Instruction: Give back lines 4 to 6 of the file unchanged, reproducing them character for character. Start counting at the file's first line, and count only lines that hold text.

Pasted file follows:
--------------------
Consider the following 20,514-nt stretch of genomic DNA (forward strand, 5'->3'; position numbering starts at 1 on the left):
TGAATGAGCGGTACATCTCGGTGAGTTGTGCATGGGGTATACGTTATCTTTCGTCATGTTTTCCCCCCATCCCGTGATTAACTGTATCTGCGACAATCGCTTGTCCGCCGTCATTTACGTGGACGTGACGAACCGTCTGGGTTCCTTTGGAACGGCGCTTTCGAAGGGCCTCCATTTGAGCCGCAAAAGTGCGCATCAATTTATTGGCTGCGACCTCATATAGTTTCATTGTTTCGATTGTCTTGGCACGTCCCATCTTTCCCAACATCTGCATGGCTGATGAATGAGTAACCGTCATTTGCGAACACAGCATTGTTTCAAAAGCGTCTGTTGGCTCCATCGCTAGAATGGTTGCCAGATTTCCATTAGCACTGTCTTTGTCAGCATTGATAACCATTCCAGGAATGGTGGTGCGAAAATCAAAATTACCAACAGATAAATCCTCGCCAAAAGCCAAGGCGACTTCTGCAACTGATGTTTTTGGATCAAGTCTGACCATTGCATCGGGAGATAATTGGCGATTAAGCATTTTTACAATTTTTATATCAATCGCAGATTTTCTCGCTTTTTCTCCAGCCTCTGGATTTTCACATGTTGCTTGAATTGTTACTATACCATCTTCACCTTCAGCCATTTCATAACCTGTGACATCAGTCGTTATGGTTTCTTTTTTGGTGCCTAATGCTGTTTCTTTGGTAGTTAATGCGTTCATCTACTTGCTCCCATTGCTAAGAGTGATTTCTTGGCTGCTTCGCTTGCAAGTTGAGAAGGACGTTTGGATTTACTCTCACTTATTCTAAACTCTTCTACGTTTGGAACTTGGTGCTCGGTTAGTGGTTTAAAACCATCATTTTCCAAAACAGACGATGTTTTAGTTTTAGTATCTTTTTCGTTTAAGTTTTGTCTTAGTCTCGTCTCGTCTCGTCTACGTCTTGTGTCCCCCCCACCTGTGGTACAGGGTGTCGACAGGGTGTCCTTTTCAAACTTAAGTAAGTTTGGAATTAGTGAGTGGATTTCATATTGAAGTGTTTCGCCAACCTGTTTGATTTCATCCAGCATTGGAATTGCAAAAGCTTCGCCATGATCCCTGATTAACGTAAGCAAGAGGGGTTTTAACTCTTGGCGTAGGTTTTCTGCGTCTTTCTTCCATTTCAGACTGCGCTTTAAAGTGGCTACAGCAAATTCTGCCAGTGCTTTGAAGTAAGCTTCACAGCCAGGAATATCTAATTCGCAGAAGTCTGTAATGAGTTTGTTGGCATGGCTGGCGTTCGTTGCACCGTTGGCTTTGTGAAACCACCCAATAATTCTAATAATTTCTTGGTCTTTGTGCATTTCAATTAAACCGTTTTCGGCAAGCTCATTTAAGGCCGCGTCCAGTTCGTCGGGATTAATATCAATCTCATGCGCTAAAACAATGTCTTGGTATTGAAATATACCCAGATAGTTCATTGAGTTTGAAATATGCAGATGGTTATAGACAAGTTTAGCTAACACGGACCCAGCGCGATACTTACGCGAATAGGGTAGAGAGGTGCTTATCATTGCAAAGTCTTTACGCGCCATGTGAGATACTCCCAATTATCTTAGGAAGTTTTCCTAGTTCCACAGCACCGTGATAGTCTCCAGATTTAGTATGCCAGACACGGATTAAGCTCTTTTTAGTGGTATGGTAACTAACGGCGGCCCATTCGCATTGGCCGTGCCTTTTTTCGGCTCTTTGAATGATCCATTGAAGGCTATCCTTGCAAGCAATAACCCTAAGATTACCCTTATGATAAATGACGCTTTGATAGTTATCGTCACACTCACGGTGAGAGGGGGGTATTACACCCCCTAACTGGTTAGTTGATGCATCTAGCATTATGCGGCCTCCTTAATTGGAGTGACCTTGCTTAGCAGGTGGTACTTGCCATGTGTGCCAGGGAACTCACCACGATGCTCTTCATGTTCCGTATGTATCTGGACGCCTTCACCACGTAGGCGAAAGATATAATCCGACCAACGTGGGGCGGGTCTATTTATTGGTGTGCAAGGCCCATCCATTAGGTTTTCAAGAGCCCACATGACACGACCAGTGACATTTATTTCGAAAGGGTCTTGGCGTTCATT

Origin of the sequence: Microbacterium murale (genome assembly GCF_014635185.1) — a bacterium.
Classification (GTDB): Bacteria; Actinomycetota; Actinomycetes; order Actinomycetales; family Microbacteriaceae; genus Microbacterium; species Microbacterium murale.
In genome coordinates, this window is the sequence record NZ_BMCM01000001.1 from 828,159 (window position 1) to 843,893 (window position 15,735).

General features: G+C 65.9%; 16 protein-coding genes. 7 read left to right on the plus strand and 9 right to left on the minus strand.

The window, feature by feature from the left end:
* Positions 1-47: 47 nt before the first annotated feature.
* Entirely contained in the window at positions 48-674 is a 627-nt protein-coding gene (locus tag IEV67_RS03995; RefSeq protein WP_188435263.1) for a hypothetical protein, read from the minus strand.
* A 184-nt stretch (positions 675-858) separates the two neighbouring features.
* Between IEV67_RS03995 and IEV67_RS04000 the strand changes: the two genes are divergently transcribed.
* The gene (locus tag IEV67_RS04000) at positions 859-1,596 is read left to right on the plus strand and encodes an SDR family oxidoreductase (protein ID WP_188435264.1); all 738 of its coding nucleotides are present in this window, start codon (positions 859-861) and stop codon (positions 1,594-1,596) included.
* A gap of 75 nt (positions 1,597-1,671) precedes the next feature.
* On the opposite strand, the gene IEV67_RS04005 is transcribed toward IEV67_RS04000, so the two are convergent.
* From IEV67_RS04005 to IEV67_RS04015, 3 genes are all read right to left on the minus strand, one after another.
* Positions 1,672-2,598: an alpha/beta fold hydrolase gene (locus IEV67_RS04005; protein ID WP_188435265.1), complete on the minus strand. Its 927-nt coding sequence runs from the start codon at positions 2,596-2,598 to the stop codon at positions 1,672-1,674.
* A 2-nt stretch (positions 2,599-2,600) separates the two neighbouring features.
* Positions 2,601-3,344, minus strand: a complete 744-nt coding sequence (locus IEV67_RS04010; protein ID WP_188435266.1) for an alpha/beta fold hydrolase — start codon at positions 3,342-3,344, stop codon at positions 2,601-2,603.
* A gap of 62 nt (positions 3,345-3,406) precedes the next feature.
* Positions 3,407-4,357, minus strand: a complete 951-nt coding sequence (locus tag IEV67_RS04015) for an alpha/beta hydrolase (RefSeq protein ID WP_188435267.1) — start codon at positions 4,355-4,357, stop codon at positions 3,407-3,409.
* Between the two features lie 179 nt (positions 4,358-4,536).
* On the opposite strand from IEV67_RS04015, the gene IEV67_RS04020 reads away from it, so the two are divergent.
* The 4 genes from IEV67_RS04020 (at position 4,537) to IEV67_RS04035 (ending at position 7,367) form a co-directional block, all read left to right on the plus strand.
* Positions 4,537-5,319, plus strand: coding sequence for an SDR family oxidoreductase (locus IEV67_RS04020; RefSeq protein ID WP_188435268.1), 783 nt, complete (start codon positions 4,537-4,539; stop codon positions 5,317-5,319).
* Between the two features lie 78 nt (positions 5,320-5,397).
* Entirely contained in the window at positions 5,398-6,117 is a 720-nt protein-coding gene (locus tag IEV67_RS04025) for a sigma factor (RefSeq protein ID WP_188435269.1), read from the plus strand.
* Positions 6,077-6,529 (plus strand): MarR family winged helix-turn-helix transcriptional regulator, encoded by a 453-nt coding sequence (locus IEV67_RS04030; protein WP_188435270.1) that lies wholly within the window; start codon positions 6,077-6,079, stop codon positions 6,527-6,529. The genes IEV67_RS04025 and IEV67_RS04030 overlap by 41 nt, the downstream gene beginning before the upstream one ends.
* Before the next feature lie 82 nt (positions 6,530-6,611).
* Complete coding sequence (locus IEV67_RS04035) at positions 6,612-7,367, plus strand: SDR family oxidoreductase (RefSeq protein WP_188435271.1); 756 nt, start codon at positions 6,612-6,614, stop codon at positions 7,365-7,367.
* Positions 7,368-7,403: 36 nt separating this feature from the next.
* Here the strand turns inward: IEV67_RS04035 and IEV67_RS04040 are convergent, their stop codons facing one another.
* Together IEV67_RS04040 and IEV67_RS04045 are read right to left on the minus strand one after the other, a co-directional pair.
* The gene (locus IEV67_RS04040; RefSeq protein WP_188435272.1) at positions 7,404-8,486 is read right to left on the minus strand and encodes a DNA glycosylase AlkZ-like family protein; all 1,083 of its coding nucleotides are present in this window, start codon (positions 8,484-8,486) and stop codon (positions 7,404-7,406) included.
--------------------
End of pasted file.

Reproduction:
Classification (GTDB): Bacteria; Actinomycetota; Actinomycetes; order Actinomycetales; family Microbacteriaceae; genus Microbacterium; species Microbacterium murale.
In genome coordinates, this window is the sequence record NZ_BMCM01000001.1 from 828,159 (window position 1) to 843,893 (window position 15,735).

General features: G+C 65.9%; 16 protein-coding genes. 7 read left to right on the plus strand and 9 right to left on the minus strand.